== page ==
Around 800 lightning strikes hit Vancouver Island, sparking wildfires

Around 800 lightning strikes hit Vancouver Island, sparking wildfires
Geoff Johnson/UkeeTube
Lightning strikes near Ucluelet on Aug. 10, 2022.

The Coastal Fire Centre recorded around 800 lightning strikes hitting Vancouver Island on Wednesday, before 3 p.m. which sparked at least 10 wildfires.

Gordon Robinson, fire information officer with the fire centre says it may be possible that more wildfires will be spotted in the coming days.

“We counted something like 800 strikes across the fire center,” Robinson said. “It’s very possible that we’ll see more [fire] starts from the lightning strikes if it hit the ground or a tree or something like that, there may be kind of a slow smoulder for up to a few days, before it flares up into anything that someone might see it and report it.”

He says it is likely there will be more lightning on the north Island and on the mainland this week, which the fire centre will be keeping an eye on for potential fires.

Around 800 lightning strikes is not an unusually high number for thunder storms on the Island, but Robinson says one storm sparking 10 fires is notable.

All the wildfires on Vancouver Island are currently classified as spot fires, which are fires under one hectare, and there are initial fire crews attending to them. They are all currently classified as out of control.

Robinson says most of the fires are in remote areas, but there is one that is three kilometres southwest of Bamfield, and another near Nitinat Lake — where people and structures are nearby — that crews are attending.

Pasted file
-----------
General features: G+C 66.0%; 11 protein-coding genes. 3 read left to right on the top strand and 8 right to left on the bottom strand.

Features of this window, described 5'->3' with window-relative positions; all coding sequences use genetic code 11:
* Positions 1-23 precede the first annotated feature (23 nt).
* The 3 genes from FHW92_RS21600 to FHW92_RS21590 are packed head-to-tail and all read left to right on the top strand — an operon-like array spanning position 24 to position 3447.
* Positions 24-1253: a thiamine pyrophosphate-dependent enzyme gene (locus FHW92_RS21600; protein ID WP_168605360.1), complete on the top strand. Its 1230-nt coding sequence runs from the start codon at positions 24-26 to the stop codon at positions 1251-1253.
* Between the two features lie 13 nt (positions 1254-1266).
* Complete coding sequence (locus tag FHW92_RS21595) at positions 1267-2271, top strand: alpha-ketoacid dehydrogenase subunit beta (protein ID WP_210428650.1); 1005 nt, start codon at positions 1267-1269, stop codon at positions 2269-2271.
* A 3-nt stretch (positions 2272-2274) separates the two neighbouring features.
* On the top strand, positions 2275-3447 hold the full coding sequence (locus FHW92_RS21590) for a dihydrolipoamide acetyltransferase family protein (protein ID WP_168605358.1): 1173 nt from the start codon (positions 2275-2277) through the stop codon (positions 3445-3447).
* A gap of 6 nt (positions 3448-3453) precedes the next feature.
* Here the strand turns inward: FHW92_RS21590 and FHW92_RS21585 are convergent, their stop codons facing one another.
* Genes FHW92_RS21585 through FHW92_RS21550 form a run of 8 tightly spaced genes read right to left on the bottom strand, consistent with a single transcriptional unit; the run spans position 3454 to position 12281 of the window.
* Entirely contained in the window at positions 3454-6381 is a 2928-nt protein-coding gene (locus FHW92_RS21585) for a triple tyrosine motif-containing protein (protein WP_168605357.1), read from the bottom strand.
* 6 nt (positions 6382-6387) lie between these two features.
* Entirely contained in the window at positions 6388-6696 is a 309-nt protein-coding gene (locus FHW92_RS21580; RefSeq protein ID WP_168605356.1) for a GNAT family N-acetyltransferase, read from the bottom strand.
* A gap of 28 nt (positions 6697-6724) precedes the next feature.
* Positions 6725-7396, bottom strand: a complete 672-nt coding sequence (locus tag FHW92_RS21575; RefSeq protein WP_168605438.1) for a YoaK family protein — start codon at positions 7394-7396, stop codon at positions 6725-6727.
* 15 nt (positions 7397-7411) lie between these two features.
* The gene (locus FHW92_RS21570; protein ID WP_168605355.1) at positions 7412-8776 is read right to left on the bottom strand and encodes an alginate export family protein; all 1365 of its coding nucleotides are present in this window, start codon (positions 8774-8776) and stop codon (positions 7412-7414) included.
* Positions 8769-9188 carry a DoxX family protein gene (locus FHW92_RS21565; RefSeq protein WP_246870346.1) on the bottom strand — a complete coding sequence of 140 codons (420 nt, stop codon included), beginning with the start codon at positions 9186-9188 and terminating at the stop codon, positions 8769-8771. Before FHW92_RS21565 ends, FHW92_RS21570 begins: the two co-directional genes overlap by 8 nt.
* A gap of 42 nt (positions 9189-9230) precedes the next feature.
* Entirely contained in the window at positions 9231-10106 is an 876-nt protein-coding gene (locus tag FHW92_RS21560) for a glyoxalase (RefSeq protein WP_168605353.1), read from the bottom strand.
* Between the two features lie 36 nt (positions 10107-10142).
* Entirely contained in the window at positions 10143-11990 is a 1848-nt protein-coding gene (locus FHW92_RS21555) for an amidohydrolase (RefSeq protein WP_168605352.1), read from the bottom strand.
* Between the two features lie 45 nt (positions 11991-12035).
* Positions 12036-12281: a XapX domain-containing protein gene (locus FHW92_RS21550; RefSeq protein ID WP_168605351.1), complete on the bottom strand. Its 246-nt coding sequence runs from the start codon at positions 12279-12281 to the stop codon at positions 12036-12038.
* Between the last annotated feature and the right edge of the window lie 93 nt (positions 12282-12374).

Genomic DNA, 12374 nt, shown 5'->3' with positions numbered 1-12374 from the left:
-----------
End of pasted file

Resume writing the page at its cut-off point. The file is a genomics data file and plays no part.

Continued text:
The Island currently has fire restrictions in place due to the dry conditions and risk of wildfire, and Robinson says if you see a fire or a column of smoke it’s important to call it in to report it.

“It makes a big difference for our initial attack crews to get fire reports early and be able to jump on them,” Robinson said.

Cumberland Firefighters responded to a large bonfire on the shore of Comox Lake Wednesday night where flames were seen over a metre high with people around it still throwing wood on to it.

Chief Mike Williamson told CHEK News Thursday that with lightning fires sparking up, the last thing crews need are people starting fires.

“We did get a bit of rain last night but that rain doesn’t wet the ground enough to be any good to us so the ground is still very dry, the trees are still very dry,” said Williamson. “We need to be very careful with what we’re doing in the bush.”

He added that with current widespread fire bans each person at the fire could have recieved a fine of $1,150.

To report a wildfire, you can call *5555 or call 1 800 663-5555.

Laura BroughamLaura Brougham

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